By: Andrea Moyer
I am extremely careful to not plagiarize anyone else’s work, especially when it involves a topic that is more or less in constant circulation. I don’t want to rewrite what has already been written or reopen a discussion that’s been hashed to death. Not surprisingly, water damage falls into this category. So much has been written about this and how to prevent or deal with it. The last thing I want to do is reinvent the wheel.
On the other hand, maybe the reason why this continues to resurface is because there’s a lot to be said on this topic and its subtopics. In the wake of heavy rainfall, hurricanes, winds and floods, there’s simply too much that needs to be impressed upon consumers regarding water damage response. Quite recently in our region the average temperatures plummeted from the mid-80’s down to the 30’s almost overnight, so the threat of pipes freezing and bursting is now very real as well. I feel very strongly that this information needs to be projected so I’m going forward with it, but I’ll try to be as brief and concise as possible. My aim in writing this is to ignite your thoughts and get the wheels spinning about what kind of coverage you have and whether it is adequate to cover unforeseen disasters such as water damage. My hope is that you’re reading this before anything major has occurred and not during the emergency!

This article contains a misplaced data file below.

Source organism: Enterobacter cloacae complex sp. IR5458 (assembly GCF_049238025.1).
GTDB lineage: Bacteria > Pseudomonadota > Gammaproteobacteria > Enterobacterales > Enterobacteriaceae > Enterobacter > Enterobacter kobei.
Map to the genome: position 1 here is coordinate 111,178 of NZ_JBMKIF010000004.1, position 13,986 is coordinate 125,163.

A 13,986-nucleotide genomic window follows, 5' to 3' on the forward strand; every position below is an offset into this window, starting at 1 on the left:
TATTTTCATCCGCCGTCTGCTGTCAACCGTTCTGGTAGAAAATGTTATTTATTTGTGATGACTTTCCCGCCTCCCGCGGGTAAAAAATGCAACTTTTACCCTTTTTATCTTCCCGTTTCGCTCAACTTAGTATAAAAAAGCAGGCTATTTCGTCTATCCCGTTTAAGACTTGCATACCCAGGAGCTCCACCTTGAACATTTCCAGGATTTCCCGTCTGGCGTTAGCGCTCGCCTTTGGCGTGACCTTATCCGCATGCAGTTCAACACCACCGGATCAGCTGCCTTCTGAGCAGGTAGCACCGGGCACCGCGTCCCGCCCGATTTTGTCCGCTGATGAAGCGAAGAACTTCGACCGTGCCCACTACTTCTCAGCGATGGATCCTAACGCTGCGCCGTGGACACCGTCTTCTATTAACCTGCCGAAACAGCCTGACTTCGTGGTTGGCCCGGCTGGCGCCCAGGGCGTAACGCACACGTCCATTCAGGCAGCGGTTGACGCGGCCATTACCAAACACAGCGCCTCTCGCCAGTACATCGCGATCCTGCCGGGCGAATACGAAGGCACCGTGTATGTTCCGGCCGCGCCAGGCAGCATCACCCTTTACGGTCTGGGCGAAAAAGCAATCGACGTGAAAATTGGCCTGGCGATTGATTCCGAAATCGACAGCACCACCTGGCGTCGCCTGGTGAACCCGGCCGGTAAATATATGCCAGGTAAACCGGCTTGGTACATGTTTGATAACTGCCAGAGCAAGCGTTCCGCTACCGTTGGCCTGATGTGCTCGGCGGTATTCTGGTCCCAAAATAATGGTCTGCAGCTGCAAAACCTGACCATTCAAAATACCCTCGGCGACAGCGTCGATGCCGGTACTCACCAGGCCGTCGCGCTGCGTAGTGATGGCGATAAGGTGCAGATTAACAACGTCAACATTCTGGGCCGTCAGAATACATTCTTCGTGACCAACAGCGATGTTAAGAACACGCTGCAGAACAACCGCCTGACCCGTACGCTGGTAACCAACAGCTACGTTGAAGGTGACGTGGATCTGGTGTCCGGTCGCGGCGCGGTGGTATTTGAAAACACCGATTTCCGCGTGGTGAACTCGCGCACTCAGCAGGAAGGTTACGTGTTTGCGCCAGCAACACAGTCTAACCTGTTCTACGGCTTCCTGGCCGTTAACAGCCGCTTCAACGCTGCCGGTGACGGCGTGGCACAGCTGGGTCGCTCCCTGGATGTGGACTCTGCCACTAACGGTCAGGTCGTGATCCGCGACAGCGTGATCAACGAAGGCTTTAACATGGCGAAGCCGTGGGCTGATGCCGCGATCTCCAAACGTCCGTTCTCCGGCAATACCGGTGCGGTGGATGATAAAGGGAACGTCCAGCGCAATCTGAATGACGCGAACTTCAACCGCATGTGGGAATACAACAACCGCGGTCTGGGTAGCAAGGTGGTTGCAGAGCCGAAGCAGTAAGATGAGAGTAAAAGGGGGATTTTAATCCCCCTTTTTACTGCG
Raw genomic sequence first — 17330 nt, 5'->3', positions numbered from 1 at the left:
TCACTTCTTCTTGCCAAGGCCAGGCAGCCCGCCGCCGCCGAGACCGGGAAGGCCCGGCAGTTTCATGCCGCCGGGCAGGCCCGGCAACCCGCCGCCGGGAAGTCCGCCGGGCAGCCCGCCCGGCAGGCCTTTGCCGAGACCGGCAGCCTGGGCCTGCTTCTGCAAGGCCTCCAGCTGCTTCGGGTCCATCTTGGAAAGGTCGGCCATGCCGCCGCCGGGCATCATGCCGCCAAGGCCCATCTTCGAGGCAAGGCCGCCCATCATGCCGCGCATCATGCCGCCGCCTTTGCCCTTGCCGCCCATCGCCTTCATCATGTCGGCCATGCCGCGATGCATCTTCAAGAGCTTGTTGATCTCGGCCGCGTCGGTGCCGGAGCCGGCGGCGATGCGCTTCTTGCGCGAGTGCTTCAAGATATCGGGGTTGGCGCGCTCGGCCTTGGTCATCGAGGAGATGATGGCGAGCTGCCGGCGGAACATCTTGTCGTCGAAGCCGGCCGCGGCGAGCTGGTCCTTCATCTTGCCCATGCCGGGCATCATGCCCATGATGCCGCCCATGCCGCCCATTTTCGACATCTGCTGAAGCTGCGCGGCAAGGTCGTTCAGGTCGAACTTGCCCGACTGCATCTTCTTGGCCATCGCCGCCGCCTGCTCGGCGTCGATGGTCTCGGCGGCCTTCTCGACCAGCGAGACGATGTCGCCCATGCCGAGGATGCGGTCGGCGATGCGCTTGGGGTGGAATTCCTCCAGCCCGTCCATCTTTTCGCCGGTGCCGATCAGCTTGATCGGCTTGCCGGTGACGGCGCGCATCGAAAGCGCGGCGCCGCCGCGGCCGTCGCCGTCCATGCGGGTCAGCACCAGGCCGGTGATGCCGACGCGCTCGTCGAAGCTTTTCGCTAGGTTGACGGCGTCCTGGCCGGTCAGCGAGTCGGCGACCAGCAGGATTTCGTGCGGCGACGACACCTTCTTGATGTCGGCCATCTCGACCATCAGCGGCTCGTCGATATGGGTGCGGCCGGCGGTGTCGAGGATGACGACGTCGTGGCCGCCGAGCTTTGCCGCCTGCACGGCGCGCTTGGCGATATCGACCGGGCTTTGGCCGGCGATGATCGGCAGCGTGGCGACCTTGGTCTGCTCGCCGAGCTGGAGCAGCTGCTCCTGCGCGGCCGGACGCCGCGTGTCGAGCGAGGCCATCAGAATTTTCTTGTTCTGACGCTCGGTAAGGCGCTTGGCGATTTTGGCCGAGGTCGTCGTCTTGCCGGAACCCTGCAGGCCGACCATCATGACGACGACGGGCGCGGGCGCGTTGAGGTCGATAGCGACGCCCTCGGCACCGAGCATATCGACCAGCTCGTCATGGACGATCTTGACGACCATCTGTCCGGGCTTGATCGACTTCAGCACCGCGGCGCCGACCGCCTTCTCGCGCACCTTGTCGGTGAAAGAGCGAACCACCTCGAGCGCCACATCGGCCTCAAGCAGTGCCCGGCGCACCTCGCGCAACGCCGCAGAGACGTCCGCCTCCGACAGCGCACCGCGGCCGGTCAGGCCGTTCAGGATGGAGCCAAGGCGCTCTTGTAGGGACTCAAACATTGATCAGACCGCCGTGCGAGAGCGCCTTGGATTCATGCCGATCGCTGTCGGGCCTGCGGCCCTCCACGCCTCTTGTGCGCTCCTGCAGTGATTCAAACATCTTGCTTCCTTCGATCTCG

What You Need to Know About Water Damage
Flood vs. Water Damage – Use of the term “flood” should be limited to reference to flood plains or flood insurance, but little else. It is simply too broad a term. What you need to ask yourself – and what your insurance agent will most certainly ask you – is where the source of the water damage is located. Is it coming from a burst pipe or a malfunctioning dishwasher? Maybe your sump pump has failed or is unable to keep up with the heavy rainfall. There are a number of reasons why you’re suddenly standing ankle-deep in what was meant to be contained in a drinking glass.
Why You Need a “Sewer and Drain” Endorsement
What most people do not realize until it’s far too late is that not all types of water damage are covered by most homeowner’s policies. I confess that I did not know this, either, but I am so glad I found out! Thankfully, there’s an endorsement called Sewer and Drain that can been added to your homeowner’s policy and will provide additional coverage. Talk to your insurance agent about this and it will cheer her heart no end when you request this addition to your policy. Aside from that, it comes at a reasonable cost. Ask your agent to quote it for you.
What About Flood Insurance?
The geography surrounding our properties is constantly changing due to demolition, construction and other factors. These impact the designated flood zones, so it is to your benefit to know whether your property is now within the designated flood zone. Your local municipality should be able to provide you with this information, but it is wise to consider purchasing flood insurance regardless of whether or not you’re in a flood zone.